“Thinkin’ of a master plan…” Yes, today is the today we take a quantum leap forward in the world of hip-hop with the debut album from Eric B. and Rakim, “Paid in Full”. The genre of hip-hop had been building momentum throughout the decade, starting with Grandmaster Flash, The Sugarhill Gang, and more recently, with commercial breakouts like Run D.M.C. and the Beastie Boys, but the emergence of Eric B. and Rakim, with Eric B. as DJ and Rakim as MC, they dropped the record that raised the bar significantly. In contrast to boisterous yelling and shouting of the lyrics, Rakim’s rhymes were deep and smooth, with a buttery flow that is just so funky and right. To this day, many people rate Rakim as the greatest MC in hip-hop history, and I’m probably one of those advocates. As the DJ and primary sound producer, Eric B. dug deep into the funk archives of the ‘60s, ‘70s, and early ‘80s to create a sound that grooved, even to the point that they ultimately faced some legal pushback from James Brown as a part of releasing this album. “Paid in Full” is rated as the #61 album on Rolling Stone’s Top 500 Greatest Albums of All Time, and is also rated #8 on the definitivedose.com list of Top 10 All Time Hip-Hop albums. If I’m voting, they move higher on both of those lists, without hesitation.
To most, the album will always be most closely associated with the iconic title track, which I will discuss last, but this is very far from a one-hit album. The entire piece is a delicious combination of Rakim’s eloquent and elaborate rhymes, interspersed with the mix and cut of Eric B. There is not a single throwaway song on this album, and that is not something I often say, particularly in the earlier stages of hip-hop. They open with “I Ain’t No Joke”, and you are introduced to the bottom-end beat and blend of these two for the first time. “Eric B. is on the Cut”, along with later tracks “Chinese Arithmetic” and “Extended Beat”, showcase the production and DJ skills of Eric B. In particular, “Extended Beat” sounds like an original funk band, as if they had the Meters in the house with them recording live.
On “My Melody”, “I Know You Got Soul”, “Move the Crowd”, and the stunning groove that is “As the Rhyme Goes On”, Rakim’s greatness is on full display. As much as I have loved and obsessed over the title track for more than 30 years, “As the Rhyme Goes On” is a serious contender for the best song on this record. The bass line is ridiculous, the samples are perfect, Eric B.’s vocal cameo is just right, and Rakim is out of control good on this song. “I’m R to the A to the KIM, If I wasn’t, then why would I say, I am”… damn, this song is just unbelievably funky and truly heaven with a beat. “Eric B. is President” is a track where both of these guys shine equally, and the samples, including “Funky President (People It’s Bad)” from James Brown lift the sound up high.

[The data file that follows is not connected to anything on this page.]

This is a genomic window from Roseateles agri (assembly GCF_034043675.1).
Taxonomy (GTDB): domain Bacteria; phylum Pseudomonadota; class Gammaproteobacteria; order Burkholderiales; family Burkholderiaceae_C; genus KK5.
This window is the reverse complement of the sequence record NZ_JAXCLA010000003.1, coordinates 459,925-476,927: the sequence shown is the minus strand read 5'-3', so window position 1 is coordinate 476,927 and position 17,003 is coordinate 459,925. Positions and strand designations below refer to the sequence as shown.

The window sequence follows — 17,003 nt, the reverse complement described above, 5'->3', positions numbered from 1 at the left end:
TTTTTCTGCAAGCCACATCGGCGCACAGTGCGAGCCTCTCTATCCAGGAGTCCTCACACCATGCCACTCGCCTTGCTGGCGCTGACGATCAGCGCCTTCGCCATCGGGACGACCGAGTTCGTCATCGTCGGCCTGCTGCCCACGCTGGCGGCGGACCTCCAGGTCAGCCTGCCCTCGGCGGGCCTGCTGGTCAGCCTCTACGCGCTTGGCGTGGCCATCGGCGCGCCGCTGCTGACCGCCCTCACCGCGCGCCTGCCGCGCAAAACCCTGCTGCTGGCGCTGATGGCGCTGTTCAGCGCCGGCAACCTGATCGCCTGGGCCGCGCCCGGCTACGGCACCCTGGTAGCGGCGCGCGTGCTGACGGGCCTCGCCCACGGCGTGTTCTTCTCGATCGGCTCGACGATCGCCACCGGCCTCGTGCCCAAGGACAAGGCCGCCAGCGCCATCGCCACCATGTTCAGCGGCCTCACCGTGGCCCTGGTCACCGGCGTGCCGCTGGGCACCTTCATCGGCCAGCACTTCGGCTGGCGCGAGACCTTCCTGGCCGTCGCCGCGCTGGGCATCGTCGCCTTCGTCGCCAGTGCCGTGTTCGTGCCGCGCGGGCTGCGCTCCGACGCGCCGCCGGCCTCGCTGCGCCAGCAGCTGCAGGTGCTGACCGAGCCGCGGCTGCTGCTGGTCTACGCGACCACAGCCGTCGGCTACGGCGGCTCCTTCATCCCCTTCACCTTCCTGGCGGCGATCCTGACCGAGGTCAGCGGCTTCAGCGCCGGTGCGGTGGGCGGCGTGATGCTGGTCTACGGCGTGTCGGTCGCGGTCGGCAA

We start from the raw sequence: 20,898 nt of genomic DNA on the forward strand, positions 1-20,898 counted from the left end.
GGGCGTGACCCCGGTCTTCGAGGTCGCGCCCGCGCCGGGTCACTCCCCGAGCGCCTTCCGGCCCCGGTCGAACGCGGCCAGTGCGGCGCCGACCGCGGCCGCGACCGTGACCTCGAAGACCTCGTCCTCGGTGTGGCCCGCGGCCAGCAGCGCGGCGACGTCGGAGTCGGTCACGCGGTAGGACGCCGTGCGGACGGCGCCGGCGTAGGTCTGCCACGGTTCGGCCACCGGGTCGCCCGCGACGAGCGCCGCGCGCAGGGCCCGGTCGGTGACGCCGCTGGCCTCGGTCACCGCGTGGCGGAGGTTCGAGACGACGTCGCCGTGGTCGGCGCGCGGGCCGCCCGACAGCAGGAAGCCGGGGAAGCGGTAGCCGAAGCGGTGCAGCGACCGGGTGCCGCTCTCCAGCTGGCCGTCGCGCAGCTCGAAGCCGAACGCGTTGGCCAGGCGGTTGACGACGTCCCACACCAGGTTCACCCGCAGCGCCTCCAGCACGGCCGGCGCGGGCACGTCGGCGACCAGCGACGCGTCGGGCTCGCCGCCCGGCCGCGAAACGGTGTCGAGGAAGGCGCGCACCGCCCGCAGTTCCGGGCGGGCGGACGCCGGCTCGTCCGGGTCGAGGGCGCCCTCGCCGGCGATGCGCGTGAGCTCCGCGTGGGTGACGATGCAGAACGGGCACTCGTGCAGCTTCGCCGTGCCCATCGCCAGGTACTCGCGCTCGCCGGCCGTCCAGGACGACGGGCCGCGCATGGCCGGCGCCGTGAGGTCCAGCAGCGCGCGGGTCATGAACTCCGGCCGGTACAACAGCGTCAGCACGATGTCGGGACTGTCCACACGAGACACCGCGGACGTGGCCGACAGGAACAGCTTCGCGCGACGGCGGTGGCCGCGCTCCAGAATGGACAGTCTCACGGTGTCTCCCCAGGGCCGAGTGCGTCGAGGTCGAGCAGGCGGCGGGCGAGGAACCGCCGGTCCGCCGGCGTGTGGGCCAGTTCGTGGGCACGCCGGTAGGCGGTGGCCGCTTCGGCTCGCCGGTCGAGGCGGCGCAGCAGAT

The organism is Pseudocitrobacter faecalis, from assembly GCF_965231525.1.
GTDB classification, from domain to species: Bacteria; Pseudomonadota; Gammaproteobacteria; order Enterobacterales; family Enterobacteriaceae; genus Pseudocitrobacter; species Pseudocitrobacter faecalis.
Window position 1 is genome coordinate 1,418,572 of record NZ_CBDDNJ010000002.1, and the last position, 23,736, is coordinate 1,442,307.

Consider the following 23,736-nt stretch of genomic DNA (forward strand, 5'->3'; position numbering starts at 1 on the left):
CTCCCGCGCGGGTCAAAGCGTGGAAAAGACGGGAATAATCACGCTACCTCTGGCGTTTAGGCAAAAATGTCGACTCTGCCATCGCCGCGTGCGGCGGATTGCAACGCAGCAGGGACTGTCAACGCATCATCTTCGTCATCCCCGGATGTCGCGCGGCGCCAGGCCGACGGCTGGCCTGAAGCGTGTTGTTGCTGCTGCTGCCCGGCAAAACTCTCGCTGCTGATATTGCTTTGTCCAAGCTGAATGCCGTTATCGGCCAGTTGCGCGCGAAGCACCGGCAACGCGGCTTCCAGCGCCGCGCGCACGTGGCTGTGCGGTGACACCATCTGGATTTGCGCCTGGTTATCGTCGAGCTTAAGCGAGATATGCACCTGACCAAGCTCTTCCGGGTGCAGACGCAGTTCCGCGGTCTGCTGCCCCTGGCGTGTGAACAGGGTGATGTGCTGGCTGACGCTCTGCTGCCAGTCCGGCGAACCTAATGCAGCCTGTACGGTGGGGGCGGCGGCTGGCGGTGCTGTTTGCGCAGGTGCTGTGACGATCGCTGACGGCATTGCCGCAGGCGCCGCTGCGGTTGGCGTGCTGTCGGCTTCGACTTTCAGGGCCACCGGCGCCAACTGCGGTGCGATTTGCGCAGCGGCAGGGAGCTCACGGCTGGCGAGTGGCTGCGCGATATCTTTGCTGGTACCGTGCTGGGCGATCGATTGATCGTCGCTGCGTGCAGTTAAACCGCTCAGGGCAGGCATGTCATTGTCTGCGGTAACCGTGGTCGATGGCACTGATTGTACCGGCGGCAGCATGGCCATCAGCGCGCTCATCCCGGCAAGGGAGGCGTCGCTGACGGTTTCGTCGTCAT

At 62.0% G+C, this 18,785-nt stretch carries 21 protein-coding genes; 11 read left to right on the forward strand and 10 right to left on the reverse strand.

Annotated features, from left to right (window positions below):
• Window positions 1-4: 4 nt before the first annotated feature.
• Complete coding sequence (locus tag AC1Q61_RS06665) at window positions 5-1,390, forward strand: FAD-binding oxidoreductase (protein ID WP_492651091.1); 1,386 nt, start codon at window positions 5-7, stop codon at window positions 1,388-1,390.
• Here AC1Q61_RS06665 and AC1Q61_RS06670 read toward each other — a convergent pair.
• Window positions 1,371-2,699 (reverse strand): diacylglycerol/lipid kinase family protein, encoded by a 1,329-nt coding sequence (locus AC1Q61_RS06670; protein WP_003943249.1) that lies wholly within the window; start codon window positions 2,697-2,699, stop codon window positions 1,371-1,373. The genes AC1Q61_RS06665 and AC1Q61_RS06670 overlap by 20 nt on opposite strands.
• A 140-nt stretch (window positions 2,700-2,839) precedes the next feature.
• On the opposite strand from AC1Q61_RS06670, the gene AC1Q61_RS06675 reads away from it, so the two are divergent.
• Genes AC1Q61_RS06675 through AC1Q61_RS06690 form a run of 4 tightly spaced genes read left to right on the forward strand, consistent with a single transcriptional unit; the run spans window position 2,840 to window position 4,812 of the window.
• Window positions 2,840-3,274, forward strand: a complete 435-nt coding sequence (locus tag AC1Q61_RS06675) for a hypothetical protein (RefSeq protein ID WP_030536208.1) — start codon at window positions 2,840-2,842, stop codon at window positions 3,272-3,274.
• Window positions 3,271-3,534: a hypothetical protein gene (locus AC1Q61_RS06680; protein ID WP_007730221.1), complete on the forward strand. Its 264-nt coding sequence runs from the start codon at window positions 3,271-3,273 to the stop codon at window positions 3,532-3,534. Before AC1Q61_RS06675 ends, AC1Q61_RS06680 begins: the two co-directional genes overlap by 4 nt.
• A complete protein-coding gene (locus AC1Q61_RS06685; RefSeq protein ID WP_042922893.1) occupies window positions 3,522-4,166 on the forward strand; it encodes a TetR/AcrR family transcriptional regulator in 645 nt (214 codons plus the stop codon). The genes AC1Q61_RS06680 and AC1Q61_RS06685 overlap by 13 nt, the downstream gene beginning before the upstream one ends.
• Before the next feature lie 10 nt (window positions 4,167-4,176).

So, back to “Pain in Full”, the title track. We first were widely exposed to this track when it was included in the soundtrack for the gang movie Colors, starring Robert Duvall and Sean Penn. To varying degrees, each of my friends and myself were further warming up to hip-hop, as it was tightly woven with the cultural world of basketball over which we also obsessed over every day. However, this song was a game changer for us. Listening, listening, and listening some more, the lyrics from “Paid in Full” were permanently burned in my brain, and to this day, it is the only hip-hop song, and perhaps one of the few songs overall, that I can quote from beginning to end without a single prompt or assist. As many of my friends know, this memorization has fueled some ridiculous late-night moments over the years, although most of those were also fueled by other outside elements as well. However, the absurdity of my mediocre rapping cannot take away from the amazing drumbeat, bass line, and vocal delivery that define this song like no other hip-song I have ever heard. Dozens, if not hundreds of hip-hop and R&B songs that followed in the footsteps of “Paid in Full” borrowed this beat. It is one in a billion.
Like I said, there are more than thirty years of beautiful hip-hop music to follow, and a lot to enjoy still, but for my money, no other MC ever does it quite as good as Rakim. As they announce on the single version of this song, in one of the wonderful samples taken from the 1958 track “Train Sequence”, “this is a journey into sound”…